In ancient Egypt a remarkable number of dwarfs gained prestigious roles within the dynasty. This can be concluded from the remains of their lavish burials. Egypt’s best known dwarf was Seneb, which means healthy. His career is documented on the false door and the plinths of his statues, which record twenty titles including, beloved of the king, overseer of weaving in the palace, overseer of dwarfs (indicating that there were others in the palace), and overseer of the crew of the king’s ship. He probably started his career as an official in charge of royal linen and pets, a role in which other dwarfs are known to have served, and subsequently gained higher-ranking posts. There are over 200 known representations of dwarfism in ancient Egyptian culture. Other examples include the 5th Dynasty statuette of Chnoum-hotep from Saqqara, a Predynastic drawing of the “dwarf Zer” from Abydos, and a 5th Dynasty drawing of a dwarf from the tomb of Deshasheh.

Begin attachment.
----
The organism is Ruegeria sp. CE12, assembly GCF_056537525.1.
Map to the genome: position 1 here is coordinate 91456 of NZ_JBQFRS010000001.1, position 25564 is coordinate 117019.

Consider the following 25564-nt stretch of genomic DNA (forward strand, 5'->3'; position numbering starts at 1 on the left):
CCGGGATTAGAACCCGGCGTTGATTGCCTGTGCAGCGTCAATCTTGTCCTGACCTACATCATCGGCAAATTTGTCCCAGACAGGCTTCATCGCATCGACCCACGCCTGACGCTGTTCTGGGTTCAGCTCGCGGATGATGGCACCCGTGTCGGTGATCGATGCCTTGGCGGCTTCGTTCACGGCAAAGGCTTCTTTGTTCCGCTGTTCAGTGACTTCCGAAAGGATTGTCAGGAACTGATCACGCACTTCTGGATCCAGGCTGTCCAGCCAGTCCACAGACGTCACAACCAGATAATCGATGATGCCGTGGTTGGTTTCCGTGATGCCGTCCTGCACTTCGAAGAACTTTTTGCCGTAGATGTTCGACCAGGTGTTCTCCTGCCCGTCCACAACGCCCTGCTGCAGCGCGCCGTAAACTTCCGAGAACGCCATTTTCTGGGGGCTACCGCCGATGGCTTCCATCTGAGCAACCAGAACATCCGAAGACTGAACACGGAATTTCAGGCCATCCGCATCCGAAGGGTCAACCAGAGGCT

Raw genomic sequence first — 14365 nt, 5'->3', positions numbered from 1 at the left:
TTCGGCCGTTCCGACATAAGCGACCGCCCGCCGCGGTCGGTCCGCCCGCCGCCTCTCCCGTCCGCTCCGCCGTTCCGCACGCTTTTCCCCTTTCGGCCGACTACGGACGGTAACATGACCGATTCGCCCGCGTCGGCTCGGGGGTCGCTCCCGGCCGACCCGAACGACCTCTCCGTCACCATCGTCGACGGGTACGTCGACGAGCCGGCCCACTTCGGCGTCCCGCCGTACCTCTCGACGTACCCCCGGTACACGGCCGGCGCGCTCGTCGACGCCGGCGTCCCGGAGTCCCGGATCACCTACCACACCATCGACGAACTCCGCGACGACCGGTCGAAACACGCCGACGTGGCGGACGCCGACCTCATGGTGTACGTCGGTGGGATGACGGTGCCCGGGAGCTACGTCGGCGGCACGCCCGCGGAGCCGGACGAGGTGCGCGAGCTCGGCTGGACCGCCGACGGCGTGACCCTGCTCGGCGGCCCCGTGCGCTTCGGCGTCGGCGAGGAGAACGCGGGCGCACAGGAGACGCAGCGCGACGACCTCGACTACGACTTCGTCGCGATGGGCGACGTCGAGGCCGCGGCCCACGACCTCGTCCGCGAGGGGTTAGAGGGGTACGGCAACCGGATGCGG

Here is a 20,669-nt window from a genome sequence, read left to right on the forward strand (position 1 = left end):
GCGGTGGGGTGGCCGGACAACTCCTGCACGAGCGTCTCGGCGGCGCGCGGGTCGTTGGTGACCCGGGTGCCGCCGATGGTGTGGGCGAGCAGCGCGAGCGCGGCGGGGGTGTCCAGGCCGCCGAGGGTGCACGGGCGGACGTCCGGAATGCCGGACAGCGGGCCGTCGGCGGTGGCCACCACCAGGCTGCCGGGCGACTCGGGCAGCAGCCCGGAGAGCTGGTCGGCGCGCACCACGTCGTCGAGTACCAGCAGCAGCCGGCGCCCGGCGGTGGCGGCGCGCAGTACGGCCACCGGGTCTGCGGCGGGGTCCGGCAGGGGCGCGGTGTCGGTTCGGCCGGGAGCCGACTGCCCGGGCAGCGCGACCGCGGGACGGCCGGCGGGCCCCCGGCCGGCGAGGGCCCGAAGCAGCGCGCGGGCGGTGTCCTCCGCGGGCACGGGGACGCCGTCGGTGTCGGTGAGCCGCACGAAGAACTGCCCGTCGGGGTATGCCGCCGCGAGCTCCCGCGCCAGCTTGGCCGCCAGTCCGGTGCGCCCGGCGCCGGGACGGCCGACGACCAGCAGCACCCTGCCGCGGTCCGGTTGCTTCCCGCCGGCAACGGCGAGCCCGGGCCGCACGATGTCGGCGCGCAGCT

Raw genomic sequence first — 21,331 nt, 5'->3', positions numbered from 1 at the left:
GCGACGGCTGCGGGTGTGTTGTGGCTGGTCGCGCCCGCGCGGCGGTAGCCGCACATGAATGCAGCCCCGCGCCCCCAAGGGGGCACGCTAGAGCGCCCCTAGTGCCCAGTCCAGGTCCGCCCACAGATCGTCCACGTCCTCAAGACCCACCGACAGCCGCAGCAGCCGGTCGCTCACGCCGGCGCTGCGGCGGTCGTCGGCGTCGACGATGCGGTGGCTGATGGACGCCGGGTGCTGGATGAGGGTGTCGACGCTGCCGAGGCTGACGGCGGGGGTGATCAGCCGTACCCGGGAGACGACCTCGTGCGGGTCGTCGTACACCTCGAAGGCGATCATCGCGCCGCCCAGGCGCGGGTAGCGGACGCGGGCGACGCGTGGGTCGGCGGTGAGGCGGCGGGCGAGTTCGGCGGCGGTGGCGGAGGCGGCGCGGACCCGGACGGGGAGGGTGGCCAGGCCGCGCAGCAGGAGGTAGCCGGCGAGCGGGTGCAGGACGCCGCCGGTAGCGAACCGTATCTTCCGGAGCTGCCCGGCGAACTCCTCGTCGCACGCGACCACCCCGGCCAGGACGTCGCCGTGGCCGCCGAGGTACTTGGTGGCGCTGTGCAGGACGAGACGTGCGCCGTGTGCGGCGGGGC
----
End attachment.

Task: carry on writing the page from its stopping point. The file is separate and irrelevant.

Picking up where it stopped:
There’s could be a relationship between the position of Egyptian dwarfs and the depiction of the popular Egyptian god Bes, who never stands taller than the size of a pygmy, which led to speculations that perhaps he was introduced by the Twa pygmys of Central Africa. Bes was known as the protector of the household, of child birth and of the pharaoh, making Seneb’s important position within the king’s household all the more interesting. A quick look at our list of Small Mythological Characters reveils a strong connection between small size, protection and the home. Why do we feel protected by the small?